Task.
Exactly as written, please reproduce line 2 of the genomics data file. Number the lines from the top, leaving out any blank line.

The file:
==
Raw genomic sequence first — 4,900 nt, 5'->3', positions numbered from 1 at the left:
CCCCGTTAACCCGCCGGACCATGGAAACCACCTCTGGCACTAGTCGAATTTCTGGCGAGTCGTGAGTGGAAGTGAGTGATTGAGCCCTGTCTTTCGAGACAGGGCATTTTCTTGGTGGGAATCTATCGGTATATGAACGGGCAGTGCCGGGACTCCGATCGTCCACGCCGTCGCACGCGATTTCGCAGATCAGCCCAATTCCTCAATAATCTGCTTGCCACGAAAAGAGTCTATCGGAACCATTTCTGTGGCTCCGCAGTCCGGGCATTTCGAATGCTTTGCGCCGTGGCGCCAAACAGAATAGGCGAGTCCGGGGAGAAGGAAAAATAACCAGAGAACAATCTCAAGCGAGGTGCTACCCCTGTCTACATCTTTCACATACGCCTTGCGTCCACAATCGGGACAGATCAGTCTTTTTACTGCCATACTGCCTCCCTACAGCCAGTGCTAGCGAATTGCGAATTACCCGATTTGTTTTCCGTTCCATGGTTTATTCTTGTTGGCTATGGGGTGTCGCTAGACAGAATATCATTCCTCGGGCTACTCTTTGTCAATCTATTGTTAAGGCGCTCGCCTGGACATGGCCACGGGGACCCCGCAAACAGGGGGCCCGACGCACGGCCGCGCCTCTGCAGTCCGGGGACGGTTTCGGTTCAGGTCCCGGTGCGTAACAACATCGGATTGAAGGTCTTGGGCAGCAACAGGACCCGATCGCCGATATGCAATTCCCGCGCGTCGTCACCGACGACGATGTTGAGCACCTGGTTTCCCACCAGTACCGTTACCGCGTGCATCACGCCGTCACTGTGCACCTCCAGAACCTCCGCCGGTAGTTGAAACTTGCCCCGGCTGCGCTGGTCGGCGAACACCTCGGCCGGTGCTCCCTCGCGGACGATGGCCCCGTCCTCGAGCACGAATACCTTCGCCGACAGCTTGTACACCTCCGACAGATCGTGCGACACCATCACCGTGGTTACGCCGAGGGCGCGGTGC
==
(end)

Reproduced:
CCCCGTTAACCCGCCGGACCATGGAAACCACCTCTGGCACTAGTCGAATTTCTGGCGAGTCGTGAGTGGAAGTGAGTGATTGAGCCCTGTCTTTCGAGACAGGGCATTTTCTTGGTGGGAATCTATCGGTATATGAACGGGCAGTGCCGGGACTCCGATCGTCCACGCCGTCGCACGCGATTTCGCAGATCAGCCCAATTCCTCAATAATCTGCTTGCCACGAAAAGAGTCTATCGGAACCATTTCTGTGGCTCCGCAGTCCGGGCATTTCGAATGCTTTGCGCCGTGGCGCCAAACAGAATAGGCGAGTCCGGGGAGAAGGAAAAATAACCAGAGAACAATCTCAAGCGAGGTGCTACCCCTGTCTACATCTTTCACATACGCCTTGCGTCCACAATCGGGACAGATCAGTCTTTTTACTGCCATACTGCCTCCCTACAGCCAGTGCTAGCGAATTGCGAATTACCCGATTTGTTTTCCGTTCCATGGTTTATTCTTGTTGGCTATGGGGTGTCGCTAGACAGAATATCATTCCTCGGGCTACTCTTTGTCAATCTATTGTTAAGGCGCTCGCCTGGACATGGCCACGGGGACCCCGCAAACAGGGGGCCCGACGCACGGCCGCGCCTCTGCAGTCCGGGGACGGTTTCGGTTCAGGTCCCGGTGCGTAACAACATCGGATTGAAGGTCTTGGGCAGCAACAGGACCCGATCGCCGATATGCAATTCCCGCGCGTCGTCACCGACGACGATGTTGAGCACCTGGTTTCCCACCAGTACCGTTACCGCGTGCATCACGCCGTCACTGTGCACCTCCAGAACCTCCGCCGGTAGTTGAAACTTGCCCCGGCTGCGCTGGTCGGCGAACACCTCGGCCGGTGCTCCCTCGCGGACGATGGCCCCGTCCTCGAGCACGAATACCTTCGCCGACAGCTTGTACACCTCCGACAGATCGTGCGACACCATCACCGTGGTTACGCCGAGGGCGCGGTGC